As part of her 2006 Kansas gubernatorial re-election campaign, Kathleen Sebelius heavily promoted creating a “stem cell superhighway” between Kansas and Missouri, with the prime mover being the Kansas City-based Stowers Institute.
Such research would include destructive hESCR (human Embryonic Stem Cell Research) although great pains were taken to disguise the truth by always substituting the phrase “early cells” for embryos.
Amidst (false) cries from university scientists that hESCR cures were imminent, Stowers formed “Life-saving Cures” front groups in both states to misinform the public and to funnel plenty of money to lobbyists and politicians.
Stowers has kept several hESCR projects on the payroll,including Harvard’s George Daley, who has recently become more enchanted with non-destructive techniques of “re-programming” non-embryonic cells.
Missouri law requires any hESCR projects be registered with the state and notably, this year’s June 30 deadline passed without any discoverable report from Stowers. (UPDATE Aug.12: report of continuing hESC by Stowers found.) It would be commendable if Stowers would abandon all destructive hESC projects and follow the productive, ethical path.
The fight over enacting state bans on hESCR and cloning have too often been characterized as between narrow-minded Christians and unbiased scientists. But as Family Research Council fellow, Dr. David Prentice, wrote today,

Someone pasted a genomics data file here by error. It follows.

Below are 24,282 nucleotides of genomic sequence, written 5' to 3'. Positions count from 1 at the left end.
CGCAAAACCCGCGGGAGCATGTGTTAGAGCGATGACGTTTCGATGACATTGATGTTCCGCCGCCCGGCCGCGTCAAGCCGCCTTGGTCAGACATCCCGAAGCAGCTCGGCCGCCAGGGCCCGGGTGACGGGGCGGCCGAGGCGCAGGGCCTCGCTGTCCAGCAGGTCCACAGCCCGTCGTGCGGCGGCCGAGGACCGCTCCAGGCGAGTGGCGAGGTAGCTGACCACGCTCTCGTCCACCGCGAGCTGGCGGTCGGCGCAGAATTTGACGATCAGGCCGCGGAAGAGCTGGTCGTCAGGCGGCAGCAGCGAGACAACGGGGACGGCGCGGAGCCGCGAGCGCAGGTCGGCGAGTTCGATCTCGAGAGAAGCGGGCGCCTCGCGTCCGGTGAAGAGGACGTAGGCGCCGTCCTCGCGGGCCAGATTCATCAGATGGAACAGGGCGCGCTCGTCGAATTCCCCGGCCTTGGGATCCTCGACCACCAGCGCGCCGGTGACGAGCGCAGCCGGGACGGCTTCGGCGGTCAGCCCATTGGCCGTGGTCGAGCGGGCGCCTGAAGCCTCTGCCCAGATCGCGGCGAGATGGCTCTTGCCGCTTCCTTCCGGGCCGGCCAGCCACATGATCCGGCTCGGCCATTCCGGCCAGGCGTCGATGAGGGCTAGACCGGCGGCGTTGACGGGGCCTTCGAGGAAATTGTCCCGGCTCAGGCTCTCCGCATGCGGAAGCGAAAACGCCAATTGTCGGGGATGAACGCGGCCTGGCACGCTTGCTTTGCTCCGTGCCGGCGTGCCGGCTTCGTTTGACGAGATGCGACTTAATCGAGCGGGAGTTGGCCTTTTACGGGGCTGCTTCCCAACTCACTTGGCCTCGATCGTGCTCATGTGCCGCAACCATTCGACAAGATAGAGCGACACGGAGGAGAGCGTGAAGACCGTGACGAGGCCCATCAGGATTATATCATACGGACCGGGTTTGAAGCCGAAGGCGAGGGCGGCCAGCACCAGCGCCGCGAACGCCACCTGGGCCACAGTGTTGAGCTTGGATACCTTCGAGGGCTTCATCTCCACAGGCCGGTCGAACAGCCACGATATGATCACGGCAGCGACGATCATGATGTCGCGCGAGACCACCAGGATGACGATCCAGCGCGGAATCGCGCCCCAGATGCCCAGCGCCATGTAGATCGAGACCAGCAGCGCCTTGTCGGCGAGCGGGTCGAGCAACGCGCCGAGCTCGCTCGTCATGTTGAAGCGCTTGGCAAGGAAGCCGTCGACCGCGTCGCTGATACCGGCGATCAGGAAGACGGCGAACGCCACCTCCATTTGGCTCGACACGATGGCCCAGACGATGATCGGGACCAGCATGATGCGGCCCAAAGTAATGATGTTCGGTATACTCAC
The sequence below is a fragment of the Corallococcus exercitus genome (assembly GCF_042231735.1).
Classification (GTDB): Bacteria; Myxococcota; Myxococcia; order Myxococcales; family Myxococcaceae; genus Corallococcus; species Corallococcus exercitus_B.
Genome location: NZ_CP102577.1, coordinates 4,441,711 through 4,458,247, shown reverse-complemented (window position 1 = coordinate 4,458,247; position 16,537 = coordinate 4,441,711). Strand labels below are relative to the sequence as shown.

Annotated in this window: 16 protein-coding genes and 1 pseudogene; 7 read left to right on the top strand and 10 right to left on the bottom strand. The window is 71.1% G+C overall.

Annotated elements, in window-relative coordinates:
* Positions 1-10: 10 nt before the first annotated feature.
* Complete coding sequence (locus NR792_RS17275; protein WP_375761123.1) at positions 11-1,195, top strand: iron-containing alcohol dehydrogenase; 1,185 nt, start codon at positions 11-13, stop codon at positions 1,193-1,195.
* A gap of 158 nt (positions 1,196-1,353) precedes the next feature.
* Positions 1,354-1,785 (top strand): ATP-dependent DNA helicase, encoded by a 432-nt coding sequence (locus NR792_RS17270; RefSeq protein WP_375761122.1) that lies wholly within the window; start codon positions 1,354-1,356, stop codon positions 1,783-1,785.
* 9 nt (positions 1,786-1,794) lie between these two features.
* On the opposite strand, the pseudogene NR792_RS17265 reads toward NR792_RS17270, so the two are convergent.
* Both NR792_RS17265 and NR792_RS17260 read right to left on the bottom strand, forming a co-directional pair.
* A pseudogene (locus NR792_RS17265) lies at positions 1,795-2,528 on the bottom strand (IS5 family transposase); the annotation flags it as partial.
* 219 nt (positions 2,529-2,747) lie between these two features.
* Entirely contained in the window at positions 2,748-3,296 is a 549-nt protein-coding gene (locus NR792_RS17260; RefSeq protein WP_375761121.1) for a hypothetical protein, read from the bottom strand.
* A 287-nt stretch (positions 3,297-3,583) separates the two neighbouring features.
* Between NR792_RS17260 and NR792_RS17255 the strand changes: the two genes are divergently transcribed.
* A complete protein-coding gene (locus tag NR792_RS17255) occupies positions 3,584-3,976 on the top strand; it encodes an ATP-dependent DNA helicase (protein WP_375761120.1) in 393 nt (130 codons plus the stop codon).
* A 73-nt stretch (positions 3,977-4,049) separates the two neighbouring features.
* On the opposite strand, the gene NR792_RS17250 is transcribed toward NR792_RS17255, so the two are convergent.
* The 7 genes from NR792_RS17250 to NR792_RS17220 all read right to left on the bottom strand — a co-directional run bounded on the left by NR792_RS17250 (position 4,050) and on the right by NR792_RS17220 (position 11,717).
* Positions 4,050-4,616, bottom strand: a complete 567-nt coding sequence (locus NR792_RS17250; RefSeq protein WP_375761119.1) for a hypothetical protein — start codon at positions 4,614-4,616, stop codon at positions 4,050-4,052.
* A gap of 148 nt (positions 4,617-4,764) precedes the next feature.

“scientists can be every bit as political and partisan as the politicians… like Climategate, the public policy debate over hESCR has shown that scientists are not always disinterested parties.”
Writes Prentice, “In July, 2003, the New England Journal of Medicine announced it would give preferential treatment to publishing papers that shed a favorable light on hESCR to boost the controversial field’s standing among politicians and the public.”
Prentice goes on to debunk the continued hype over the embryonic potential and the disregard of treatments from non-embryonic therapies, “in an open society, determining public policy on science requires hearing from many voices,… Just as war is too important to leave to the generals, setting public policy on science is too important to leave to the scientists.” Read the Prentice article here.
In late June, a federal appeals court reinstated a lawsuit pro-life groups have filed against the Obama administration for forcing taxpayers to finance hESCR. See related KFL post here. UPDATE, Aug. 23: Lawsuit produces injunction vs Obama funding.